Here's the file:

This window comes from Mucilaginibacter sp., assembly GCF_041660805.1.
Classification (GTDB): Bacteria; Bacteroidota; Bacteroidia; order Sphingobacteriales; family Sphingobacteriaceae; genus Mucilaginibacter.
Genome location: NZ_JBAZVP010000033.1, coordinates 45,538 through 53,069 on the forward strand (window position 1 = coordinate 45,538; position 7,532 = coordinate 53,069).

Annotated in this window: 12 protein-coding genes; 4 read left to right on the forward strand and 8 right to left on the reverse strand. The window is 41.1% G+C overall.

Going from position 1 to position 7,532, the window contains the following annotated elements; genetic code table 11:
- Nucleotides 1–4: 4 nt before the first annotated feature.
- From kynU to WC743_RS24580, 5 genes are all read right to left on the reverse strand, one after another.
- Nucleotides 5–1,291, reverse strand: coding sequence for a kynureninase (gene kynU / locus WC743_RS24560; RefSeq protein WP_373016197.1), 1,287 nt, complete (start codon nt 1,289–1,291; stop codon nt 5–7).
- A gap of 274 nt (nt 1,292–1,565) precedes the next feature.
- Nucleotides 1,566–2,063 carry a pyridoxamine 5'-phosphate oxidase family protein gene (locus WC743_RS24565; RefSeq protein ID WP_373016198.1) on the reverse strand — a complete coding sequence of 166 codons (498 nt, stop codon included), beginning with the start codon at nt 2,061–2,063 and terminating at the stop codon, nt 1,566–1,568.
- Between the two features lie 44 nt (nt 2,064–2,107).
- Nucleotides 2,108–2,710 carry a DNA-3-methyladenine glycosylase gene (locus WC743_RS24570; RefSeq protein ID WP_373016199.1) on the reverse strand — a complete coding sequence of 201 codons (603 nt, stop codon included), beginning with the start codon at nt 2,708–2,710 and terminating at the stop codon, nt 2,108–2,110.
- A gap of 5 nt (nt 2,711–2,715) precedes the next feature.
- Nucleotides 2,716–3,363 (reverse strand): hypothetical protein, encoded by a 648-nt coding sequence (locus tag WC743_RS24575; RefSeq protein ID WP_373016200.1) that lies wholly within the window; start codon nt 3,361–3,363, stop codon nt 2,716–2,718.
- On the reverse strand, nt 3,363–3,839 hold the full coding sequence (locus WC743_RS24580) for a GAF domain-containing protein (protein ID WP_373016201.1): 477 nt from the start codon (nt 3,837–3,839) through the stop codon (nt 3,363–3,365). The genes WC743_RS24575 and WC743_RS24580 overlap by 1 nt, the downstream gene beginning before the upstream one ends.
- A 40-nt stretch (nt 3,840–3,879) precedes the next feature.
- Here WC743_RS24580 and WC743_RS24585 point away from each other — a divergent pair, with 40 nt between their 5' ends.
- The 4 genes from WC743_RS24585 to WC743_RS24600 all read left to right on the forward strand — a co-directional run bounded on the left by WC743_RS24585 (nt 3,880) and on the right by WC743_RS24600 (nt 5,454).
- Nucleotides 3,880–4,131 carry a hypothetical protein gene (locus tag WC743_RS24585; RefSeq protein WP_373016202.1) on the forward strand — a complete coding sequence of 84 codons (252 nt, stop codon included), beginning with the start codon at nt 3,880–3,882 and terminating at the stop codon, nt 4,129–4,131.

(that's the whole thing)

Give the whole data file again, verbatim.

This window comes from Mucilaginibacter sp., assembly GCF_041660805.1.
Classification (GTDB): Bacteria; Bacteroidota; Bacteroidia; order Sphingobacteriales; family Sphingobacteriaceae; genus Mucilaginibacter.
Genome location: NZ_JBAZVP010000033.1, coordinates 45,538 through 53,069 on the forward strand (window position 1 = coordinate 45,538; position 7,532 = coordinate 53,069).

Annotated in this window: 12 protein-coding genes; 4 read left to right on the forward strand and 8 right to left on the reverse strand. The window is 41.1% G+C overall.

Going from position 1 to position 7,532, the window contains the following annotated elements; genetic code table 11:
- Nucleotides 1–4: 4 nt before the first annotated feature.
- From kynU to WC743_RS24580, 5 genes are all read right to left on the reverse strand, one after another.
- Nucleotides 5–1,291, reverse strand: coding sequence for a kynureninase (gene kynU / locus WC743_RS24560; RefSeq protein WP_373016197.1), 1,287 nt, complete (start codon nt 1,289–1,291; stop codon nt 5–7).
- A gap of 274 nt (nt 1,292–1,565) precedes the next feature.
- Nucleotides 1,566–2,063 carry a pyridoxamine 5'-phosphate oxidase family protein gene (locus WC743_RS24565; RefSeq protein ID WP_373016198.1) on the reverse strand — a complete coding sequence of 166 codons (498 nt, stop codon included), beginning with the start codon at nt 2,061–2,063 and terminating at the stop codon, nt 1,566–1,568.
- Between the two features lie 44 nt (nt 2,064–2,107).
- Nucleotides 2,108–2,710 carry a DNA-3-methyladenine glycosylase gene (locus WC743_RS24570; RefSeq protein ID WP_373016199.1) on the reverse strand — a complete coding sequence of 201 codons (603 nt, stop codon included), beginning with the start codon at nt 2,708–2,710 and terminating at the stop codon, nt 2,108–2,110.
- A gap of 5 nt (nt 2,711–2,715) precedes the next feature.
- Nucleotides 2,716–3,363 (reverse strand): hypothetical protein, encoded by a 648-nt coding sequence (locus tag WC743_RS24575; RefSeq protein ID WP_373016200.1) that lies wholly within the window; start codon nt 3,361–3,363, stop codon nt 2,716–2,718.
- On the reverse strand, nt 3,363–3,839 hold the full coding sequence (locus WC743_RS24580) for a GAF domain-containing protein (protein ID WP_373016201.1): 477 nt from the start codon (nt 3,837–3,839) through the stop codon (nt 3,363–3,365). The genes WC743_RS24575 and WC743_RS24580 overlap by 1 nt, the downstream gene beginning before the upstream one ends.
- A 40-nt stretch (nt 3,840–3,879) precedes the next feature.
- Here WC743_RS24580 and WC743_RS24585 point away from each other — a divergent pair, with 40 nt between their 5' ends.
- The 4 genes from WC743_RS24585 to WC743_RS24600 all read left to right on the forward strand — a co-directional run bounded on the left by WC743_RS24585 (nt 3,880) and on the right by WC743_RS24600 (nt 5,454).
- Nucleotides 3,880–4,131 carry a hypothetical protein gene (locus tag WC743_RS24585; RefSeq protein WP_373016202.1) on the forward strand — a complete coding sequence of 84 codons (252 nt, stop codon included), beginning with the start codon at nt 3,880–3,882 and terminating at the stop codon, nt 4,129–4,131.